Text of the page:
This will help to replenish the bulb in order to produce even more flowers next year. When blooms are finished, just cut off the spent flowers at the top and allow the rest of the foliage to turn brown naturally – this also feeds the bulbs.

You can also grow in containers but be sure to have lots of perlite in the potting mix for drainage as they do not like to sit in a lot of moisture through the winter.

Lilies are so easy and can give years of enjoyment throughout the summer – just plant the right varieties for your space.

– Pam Erikson is owner of Erikson’s Daylily Gardens and Perennials and president of the Langley Garden Club



LANGLEY’S GREEN THUMB: Tiny hybrids can add stunning colour to the garden

LANGLEY’S GREEN THUMB: Tiny hybrids can add stunning colour to the garden

Just Posted

Higher sales of cannabis helped Canadian farmers come out in the green. (Black Press Media File)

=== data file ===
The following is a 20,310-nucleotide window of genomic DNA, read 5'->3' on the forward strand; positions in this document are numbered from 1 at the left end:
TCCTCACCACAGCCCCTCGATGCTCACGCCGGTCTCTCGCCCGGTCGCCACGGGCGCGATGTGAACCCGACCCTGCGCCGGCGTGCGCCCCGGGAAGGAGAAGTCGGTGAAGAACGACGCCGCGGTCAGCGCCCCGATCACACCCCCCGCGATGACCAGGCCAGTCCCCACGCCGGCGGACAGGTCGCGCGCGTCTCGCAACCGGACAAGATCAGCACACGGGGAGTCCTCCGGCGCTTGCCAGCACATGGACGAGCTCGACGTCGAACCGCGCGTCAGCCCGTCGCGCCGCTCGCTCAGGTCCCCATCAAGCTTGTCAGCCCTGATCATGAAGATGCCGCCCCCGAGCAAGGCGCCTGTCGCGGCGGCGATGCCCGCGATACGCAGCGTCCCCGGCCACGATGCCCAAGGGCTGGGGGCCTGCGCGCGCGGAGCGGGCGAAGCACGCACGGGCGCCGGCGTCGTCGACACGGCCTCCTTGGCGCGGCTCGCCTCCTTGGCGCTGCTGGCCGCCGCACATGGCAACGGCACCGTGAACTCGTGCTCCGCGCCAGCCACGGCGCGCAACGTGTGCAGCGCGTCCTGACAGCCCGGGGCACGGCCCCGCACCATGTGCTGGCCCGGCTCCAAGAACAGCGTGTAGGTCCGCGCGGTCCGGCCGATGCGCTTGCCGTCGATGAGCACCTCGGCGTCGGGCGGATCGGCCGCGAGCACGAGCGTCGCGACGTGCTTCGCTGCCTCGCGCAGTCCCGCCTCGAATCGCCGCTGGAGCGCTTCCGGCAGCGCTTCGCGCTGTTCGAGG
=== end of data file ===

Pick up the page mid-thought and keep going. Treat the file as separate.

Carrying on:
Cannabis processing could start shop in North Langley

Company is the latest to work on industrial operations locally

Langley Quilters Guild helped honour two long-time members of the Langley Memorial Hospital Auxiliary, including Pat Walker (left), with “beautiful quilts” to express appreciation for their years of service to the non-profit. Her quilt was presented by Nuala Adderley (right), the guild vice-president. (Special to Langley Advance Times)
Giving everlasting thanks to devoted Langley volunteers

Quilts given to two women who donate more than 30+ years each to Langley Memorial Hospital Auxiliary

Nixon Mahovlic, 8, was inspired by kindness week at Fort Langley Elementary so he set out to collect bottles to raise money for a local family in need. (Steve Mahovlic/Special to Langley Advance Times)
Astra Zeneca vaccine waits for injection in a Feb. 3, 2021 file photo. A Langley man has become the second B.C. resident to suffer a blood clot following an injection. (AP Photo/Frank Augstein)
Langley man required emergency surgery after AstraZeneca vaccination

Shaun Mulldoon suffered ‘massive blood clot’ after jab

Daily confirmed COVID-19 cases reported to B.C. public health, seven-day rolling average in white, to May 12, 2021. (B.C. Centre for Disease Control)
B.C. preparing ‘Restart 2.0’ from COVID-19 as June approaches